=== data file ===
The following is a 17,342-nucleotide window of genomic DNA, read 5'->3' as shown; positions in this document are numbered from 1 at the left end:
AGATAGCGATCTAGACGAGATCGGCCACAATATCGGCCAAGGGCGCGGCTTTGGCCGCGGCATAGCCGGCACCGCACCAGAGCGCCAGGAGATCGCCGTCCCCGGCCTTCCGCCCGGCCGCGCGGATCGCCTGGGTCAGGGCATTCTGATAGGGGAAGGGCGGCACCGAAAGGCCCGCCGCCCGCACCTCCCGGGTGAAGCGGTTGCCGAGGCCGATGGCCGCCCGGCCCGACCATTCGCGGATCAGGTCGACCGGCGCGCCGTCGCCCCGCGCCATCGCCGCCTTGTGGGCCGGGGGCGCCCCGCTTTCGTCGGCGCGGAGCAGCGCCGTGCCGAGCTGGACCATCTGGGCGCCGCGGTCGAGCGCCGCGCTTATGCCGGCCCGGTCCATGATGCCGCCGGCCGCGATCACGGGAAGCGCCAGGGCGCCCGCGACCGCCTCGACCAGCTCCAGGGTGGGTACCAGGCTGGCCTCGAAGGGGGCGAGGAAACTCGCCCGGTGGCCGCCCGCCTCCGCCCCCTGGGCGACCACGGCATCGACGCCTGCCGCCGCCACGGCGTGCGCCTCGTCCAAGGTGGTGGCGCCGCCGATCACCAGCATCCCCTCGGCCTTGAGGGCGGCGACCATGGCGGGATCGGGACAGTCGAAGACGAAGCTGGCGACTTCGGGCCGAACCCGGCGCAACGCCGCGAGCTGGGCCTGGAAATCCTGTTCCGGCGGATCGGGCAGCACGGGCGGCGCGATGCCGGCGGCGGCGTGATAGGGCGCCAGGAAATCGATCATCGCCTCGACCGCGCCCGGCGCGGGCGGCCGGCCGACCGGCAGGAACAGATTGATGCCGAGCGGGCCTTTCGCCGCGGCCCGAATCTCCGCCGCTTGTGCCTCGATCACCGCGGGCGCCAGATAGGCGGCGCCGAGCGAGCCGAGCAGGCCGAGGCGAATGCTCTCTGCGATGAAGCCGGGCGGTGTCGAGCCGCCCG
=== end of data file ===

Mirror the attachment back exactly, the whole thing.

The following is a 17,342-nucleotide window of genomic DNA, read 5'->3' as shown; positions in this document are numbered from 1 at the left end:
AGATAGCGATCTAGACGAGATCGGCCACAATATCGGCCAAGGGCGCGGCTTTGGCCGCGGCATAGCCGGCACCGCACCAGAGCGCCAGGAGATCGCCGTCCCCGGCCTTCCGCCCGGCCGCGCGGATCGCCTGGGTCAGGGCATTCTGATAGGGGAAGGGCGGCACCGAAAGGCCCGCCGCCCGCACCTCCCGGGTGAAGCGGTTGCCGAGGCCGATGGCCGCCCGGCCCGACCATTCGCGGATCAGGTCGACCGGCGCGCCGTCGCCCCGCGCCATCGCCGCCTTGTGGGCCGGGGGCGCCCCGCTTTCGTCGGCGCGGAGCAGCGCCGTGCCGAGCTGGACCATCTGGGCGCCGCGGTCGAGCGCCGCGCTTATGCCGGCCCGGTCCATGATGCCGCCGGCCGCGATCACGGGAAGCGCCAGGGCGCCCGCGACCGCCTCGACCAGCTCCAGGGTGGGTACCAGGCTGGCCTCGAAGGGGGCGAGGAAACTCGCCCGGTGGCCGCCCGCCTCCGCCCCCTGGGCGACCACGGCATCGACGCCTGCCGCCGCCACGGCGTGCGCCTCGTCCAAGGTGGTGGCGCCGCCGATCACCAGCATCCCCTCGGCCTTGAGGGCGGCGACCATGGCGGGATCGGGACAGTCGAAGACGAAGCTGGCGACTTCGGGCCGAACCCGGCGCAACGCCGCGAGCTGGGCCTGGAAATCCTGTTCCGGCGGATCGGGCAGCACGGGCGGCGCGATGCCGGCGGCGGCGTGATAGGGCGCCAGGAAATCGATCATCGCCTCGACCGCGCCCGGCGCGGGCGGCCGGCCGACCGGCAGGAACAGATTGATGCCGAGCGGGCCTTTCGCCGCGGCCCGAATCTCCGCCGCTTGTGCCTCGATCACCGCGGGCGCCAGATAGGCGGCGCCGAGCGAGCCGAGCAGGCCGAGGCGAATGCTCTCTGCGATGAAGCCGGGCGGTGTCGAGCCGCCCG